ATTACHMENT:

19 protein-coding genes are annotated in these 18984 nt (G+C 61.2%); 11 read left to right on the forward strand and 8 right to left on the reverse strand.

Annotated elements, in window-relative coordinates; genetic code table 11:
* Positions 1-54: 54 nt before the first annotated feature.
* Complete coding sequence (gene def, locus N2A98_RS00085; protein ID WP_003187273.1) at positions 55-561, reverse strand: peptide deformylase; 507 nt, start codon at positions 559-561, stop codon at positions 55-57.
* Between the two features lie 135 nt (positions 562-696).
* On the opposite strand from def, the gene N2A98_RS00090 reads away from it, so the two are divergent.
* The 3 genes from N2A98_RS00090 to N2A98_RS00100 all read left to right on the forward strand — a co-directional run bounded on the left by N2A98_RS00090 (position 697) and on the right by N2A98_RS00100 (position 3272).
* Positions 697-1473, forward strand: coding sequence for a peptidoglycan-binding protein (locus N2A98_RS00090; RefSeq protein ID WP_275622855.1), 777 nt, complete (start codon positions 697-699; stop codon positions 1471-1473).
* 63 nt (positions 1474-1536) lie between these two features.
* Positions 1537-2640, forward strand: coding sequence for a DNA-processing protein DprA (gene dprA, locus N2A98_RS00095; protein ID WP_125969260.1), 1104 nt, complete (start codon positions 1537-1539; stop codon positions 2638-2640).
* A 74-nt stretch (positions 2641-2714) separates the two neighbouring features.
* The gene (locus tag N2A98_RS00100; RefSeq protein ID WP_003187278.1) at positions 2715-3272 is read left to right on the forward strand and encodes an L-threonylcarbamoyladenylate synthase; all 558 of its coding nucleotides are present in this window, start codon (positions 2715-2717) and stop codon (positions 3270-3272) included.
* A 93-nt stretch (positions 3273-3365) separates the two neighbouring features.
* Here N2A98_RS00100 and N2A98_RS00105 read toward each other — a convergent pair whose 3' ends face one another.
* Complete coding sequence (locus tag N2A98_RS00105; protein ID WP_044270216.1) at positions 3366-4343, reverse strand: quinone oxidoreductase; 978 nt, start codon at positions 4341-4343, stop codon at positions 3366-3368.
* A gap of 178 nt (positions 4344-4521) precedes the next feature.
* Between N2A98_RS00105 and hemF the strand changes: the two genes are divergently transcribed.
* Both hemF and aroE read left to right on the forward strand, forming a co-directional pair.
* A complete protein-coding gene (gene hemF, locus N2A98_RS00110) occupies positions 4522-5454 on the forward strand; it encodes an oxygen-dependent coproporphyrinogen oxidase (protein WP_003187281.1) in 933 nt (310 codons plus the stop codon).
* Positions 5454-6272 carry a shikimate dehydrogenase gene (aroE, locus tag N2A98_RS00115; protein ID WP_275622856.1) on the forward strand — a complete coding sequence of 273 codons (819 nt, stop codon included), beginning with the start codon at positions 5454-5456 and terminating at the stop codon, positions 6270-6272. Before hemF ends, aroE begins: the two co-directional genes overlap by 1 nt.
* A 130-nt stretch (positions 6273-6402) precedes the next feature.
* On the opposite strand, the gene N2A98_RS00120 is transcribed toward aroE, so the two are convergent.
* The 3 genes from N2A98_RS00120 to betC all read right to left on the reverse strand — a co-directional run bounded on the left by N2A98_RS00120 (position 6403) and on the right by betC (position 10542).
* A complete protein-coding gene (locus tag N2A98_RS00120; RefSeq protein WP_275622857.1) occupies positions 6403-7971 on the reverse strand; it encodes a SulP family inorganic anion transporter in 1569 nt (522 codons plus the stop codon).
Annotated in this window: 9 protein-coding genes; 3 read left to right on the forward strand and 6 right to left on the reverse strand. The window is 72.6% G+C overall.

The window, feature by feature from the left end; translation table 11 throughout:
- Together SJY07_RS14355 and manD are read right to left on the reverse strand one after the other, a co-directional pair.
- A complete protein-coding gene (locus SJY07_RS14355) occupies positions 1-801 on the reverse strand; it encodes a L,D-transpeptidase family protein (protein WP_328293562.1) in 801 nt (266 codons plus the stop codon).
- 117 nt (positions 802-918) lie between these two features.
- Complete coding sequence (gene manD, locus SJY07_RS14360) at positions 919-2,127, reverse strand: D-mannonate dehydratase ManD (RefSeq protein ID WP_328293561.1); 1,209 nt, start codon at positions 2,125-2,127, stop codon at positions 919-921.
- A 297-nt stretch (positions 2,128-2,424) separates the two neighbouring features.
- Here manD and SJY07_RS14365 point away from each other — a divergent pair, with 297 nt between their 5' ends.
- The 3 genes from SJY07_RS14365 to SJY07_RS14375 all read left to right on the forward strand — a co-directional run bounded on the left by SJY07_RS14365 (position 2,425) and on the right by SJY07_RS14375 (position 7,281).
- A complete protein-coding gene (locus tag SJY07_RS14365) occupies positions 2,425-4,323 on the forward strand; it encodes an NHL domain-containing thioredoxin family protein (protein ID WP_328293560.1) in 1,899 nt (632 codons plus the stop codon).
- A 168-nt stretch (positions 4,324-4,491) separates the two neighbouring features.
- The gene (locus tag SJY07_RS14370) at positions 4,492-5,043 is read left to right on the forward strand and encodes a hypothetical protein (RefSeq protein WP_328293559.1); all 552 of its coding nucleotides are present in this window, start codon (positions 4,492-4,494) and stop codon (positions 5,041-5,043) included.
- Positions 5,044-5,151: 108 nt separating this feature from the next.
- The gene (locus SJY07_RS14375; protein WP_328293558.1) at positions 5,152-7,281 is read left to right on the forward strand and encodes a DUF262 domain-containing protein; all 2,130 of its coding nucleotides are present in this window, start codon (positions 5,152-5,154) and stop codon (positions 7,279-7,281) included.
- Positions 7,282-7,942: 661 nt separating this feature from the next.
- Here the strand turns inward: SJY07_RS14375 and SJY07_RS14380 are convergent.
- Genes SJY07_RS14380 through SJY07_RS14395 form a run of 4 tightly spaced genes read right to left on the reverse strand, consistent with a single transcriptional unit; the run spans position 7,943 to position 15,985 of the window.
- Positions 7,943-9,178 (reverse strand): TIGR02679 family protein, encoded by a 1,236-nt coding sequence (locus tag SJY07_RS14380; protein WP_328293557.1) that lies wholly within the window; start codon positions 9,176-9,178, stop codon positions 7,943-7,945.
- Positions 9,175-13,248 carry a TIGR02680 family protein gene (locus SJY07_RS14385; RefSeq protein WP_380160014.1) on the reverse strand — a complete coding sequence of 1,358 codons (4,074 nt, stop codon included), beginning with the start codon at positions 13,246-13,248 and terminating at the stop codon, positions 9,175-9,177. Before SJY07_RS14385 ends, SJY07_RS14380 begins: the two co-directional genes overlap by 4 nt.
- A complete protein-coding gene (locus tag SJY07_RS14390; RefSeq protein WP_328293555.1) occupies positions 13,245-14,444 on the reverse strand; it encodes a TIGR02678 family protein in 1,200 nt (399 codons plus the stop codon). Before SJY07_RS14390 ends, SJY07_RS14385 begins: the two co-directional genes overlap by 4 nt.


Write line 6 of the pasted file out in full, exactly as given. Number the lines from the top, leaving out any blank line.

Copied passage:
* On the opposite strand from def, the gene N2A98_RS00090 reads away from it, so the two are divergent.